She pulled away from the embrace, but didn’t let go of my hands. “This school isn’t the boring hellhole I thought it was! Raheem really does paint horrible pictures of everyone and everything. Well, except you.”

I led her away from the door, giving room to those streaking into the classroom. “Except me?”

Farah clicked her tongue and waved off my question. “Never mind that. Seriously, though, school’s so cool. I mean, I met this girl called Harmony, and then there’s Mandy, another girl who left Iraq. She wasn’t in my former school though. Guess what? I think I have found my new bffs. They’re so cool. They love the same stuff I love.”

I smiled at her excitement. “I’m happy you love the school.”

“Me too.”

“Alright, I just came to say hi. We’ll see later.”

“During recess?” she suggested.

“Yeah,” I said. “Have a nice day.”

“You too.”

Waving her goodbye, I advanced toward my classroom. Thoughts of Raheem’s proposal overwhelmed me. Raheem Kadir had asked me on a date. He wanted me to help undo the emotional wreckage Jameela had caused.
When he’d told me about his dad’s stay in Iraq, an almost irresistible urge to comfort him with more than words had tugged at me. And now, the same emotion overwhelmed me when I thought of what Jameela had done to him.
I could understand his devastation. He saw every girl as the same. Manipulators. Liars. Cheats. And I couldn’t blame him. Most girls were that way. But I wasn’t. I could never hurt one’s feelings on purpose. And he probably knew that already.

He’d asked me out under the pretense of needing proof. I could say yes under the pretense of wanting to prove this to him. I liked him after all, and he seemed to like me too, at least to an extent.

A distance away, Cynthia approached Alex with open arms. “Alex dear.”

“Don’t touch me,” Alex warned. Putting out a hand to stop her, he stepped away as though she had a transmissible disease.

Cynthia’s shock mirrored mine, and that of all other students hanging around the corridor.

“What?” she said, her voice barely a squeak. “I mean, are you alright?”

“It’s over,” Alex said, his voice cold as ice, his face hard as stone.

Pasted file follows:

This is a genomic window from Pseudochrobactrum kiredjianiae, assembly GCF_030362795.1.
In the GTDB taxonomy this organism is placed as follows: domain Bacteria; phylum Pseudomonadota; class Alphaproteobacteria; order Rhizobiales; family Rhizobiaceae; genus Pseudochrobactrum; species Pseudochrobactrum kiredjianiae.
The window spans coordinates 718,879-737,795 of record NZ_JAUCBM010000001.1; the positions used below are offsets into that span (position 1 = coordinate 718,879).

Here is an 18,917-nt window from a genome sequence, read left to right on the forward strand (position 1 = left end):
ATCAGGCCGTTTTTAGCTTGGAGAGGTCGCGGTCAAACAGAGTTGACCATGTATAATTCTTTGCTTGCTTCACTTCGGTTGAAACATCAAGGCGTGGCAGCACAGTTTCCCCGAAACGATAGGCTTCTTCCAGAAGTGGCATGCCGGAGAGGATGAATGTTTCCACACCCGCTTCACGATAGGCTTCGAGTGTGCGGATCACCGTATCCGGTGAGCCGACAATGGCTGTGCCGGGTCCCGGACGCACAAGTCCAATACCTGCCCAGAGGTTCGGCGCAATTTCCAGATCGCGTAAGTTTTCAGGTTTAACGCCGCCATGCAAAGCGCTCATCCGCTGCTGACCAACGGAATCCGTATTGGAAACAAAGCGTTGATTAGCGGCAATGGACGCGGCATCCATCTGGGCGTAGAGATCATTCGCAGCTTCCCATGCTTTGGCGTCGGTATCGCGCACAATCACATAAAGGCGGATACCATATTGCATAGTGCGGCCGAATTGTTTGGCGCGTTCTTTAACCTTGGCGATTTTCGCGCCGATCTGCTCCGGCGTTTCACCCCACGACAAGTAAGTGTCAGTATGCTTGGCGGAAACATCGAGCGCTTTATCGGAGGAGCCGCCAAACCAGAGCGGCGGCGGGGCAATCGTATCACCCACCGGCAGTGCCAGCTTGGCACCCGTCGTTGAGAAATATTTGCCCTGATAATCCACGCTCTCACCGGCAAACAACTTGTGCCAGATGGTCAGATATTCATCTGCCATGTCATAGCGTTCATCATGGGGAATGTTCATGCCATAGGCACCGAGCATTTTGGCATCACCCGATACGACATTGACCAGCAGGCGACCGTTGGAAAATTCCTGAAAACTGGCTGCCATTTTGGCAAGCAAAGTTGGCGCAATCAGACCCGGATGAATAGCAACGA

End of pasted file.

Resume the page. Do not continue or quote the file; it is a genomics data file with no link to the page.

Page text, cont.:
“What?” Cynthia asked. “You’re kidding right?”

Alex laughed mockingly. “I’m certainly sure I want nothing to do with you.”

“What has come over you?” Cynthia asked.

“Figure it out.” He turned to leave, but Cynthia gripped his arm.

“Are you sure about this?” she asked.

“I’ve never been surer of anything in my life,” Alex said.

Cynthia’s features hardened, matching Alex’s. “Okay. So, you’ve made your choice. Well, okay. You should have told me sooner, though, instead of ignoring my calls, snubbing me and all. You’re tired and want to walk away, I will not hold you back. If you think I am going to cry and beg, you’re mistaken. At the snap of my fingers, I will replace you. Just watch.”

“I’m actually expecting that. Being the s–t you are.” Once the words left his lips, Cynthia’s palm flew to his cheek, slamming hard.

“You’ve disrespected me enough by doing this in public,” she said. “Don’t disgrace me further by calling me names. I don’t even know why I agreed to date you in the first place. You’re a worthless piece of poo I had to tolerate every single day—”

Cynthia stopped mid-sentence, gasping with surprise as Alex’s palm flew towards her face. She slammed her eyes shut and s—-d in a breath, waiting for it to land. But when moments passed, and it didn’t, she yanked open her eyes to find Alex’s hand suspended in midair with my hand gripping it.

“Don’t you dare hit my sister,” I said to Alex.

Dragging her gaze to meet mine, Cynthia shook her head and walked away, shoving off one or two students. Amidst many eyes staring at me, I could see Raheem’s. He stood a few feet away, his poise as though ready to spring to my aid if Alex raised his hand at me. I prayed it didn’t come to the point where Raheem would fight over me. I wasn’t Jameela.

Alex detached his hand from mine. “I can’t believe you’re defending her.”

“I can’t believe you tried to hit a girl,” I shot back. “What’s up with you? I’ve never seen you this way.”

“That sister of yours deserves that and more,” he said. Although his voice had softened, it still burned with suppressed fury. “But then, I’m glad you stepped in just in time. I wouldn’t want to be the one to do that. But one of these days, trust me, someone will, and you won’t be there to stop them.”

“What happened?” I asked.

“What happened?” he mock-echoed. “She’s been going all around Facebook, speaking of her huge crush on that new Iraqi guy who thinks he’s Sherlock Holmes. That guy doesn’t even seem the least interested, but Cynthia won’t stop dreaming. Her posts on Facebook make me want to puke. She’s so shameless, it breaks my heart. It’s a pity you’re related to someone like that. I don’t want anything to do with her anymore. She’s a pathetic spoilt brat who has neither manners nor decency. She doesn’t even know how to cook. Instead of going around repainting the slutty image she’s made for herself, she should find ways to make herself useful. I’m done.”

His fury raged on as he stormed off, leaving the witnesses of his outburst to stare at me. One by one, they withdrew from the scene. But Raheem remained.